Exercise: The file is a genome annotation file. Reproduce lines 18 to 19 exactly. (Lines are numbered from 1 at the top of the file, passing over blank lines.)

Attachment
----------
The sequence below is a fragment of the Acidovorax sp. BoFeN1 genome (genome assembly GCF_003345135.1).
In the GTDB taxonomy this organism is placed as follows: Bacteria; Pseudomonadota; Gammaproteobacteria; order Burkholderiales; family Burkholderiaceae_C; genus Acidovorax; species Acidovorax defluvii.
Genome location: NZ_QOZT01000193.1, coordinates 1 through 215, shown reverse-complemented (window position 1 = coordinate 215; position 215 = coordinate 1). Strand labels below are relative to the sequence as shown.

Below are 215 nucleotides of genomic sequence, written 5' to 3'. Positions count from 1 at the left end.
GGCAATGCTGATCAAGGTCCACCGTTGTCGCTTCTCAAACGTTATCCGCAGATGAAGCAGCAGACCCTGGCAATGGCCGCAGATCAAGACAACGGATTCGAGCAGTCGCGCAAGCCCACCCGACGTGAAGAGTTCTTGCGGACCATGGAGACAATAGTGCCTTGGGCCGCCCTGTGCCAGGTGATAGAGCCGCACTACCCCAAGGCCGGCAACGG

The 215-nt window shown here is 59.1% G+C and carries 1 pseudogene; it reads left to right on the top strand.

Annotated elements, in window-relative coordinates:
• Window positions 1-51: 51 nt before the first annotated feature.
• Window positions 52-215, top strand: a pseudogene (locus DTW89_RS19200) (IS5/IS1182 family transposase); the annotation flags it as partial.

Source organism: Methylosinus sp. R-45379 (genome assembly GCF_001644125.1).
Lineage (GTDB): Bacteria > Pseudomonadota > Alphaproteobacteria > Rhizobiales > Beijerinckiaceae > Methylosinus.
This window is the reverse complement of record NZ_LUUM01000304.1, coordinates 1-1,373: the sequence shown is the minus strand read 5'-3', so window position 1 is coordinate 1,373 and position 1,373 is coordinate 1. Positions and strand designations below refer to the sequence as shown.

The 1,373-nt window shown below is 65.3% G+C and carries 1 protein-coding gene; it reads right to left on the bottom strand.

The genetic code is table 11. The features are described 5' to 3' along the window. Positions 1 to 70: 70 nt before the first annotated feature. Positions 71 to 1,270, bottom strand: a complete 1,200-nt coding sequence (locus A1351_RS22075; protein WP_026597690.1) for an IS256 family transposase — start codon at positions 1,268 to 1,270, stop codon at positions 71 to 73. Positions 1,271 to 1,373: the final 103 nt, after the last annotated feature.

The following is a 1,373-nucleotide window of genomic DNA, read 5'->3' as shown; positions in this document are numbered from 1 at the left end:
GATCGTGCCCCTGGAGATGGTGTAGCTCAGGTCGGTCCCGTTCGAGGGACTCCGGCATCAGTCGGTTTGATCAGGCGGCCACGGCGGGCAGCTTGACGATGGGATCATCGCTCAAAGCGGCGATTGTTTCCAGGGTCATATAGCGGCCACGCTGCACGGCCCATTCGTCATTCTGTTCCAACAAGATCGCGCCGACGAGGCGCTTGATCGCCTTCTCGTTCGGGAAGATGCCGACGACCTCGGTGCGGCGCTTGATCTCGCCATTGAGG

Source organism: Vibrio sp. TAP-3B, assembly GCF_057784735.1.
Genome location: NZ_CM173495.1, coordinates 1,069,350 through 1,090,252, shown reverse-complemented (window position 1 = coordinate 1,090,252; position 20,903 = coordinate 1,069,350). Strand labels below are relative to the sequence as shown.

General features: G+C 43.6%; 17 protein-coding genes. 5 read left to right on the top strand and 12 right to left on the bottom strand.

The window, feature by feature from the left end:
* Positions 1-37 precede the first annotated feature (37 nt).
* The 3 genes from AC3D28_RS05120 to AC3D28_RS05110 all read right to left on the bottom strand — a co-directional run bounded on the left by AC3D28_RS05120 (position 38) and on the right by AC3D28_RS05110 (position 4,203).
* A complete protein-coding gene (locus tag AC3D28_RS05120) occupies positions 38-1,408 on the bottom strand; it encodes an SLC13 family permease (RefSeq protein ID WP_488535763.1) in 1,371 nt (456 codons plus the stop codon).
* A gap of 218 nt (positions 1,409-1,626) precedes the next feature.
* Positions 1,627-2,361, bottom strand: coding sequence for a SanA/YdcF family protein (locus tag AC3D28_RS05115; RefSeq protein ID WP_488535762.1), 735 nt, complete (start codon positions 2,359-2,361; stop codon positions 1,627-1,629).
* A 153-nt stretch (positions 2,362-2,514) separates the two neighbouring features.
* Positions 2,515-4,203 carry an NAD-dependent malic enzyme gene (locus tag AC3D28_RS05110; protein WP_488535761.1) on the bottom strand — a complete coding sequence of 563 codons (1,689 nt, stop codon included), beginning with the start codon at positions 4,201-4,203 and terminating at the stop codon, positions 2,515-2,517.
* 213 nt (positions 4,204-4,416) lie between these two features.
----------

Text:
Genome location: NZ_CM173495.1, coordinates 1,069,350 through 1,090,252, shown reverse-complemented (window position 1 = coordinate 1,090,252; position 20,903 = coordinate 1,069,350). Strand labels below are relative to the sequence as shown.

General features: G+C 43.6%; 17 protein-coding genes. 5 read left to right on the top strand and 12 right to left on the bottom strand.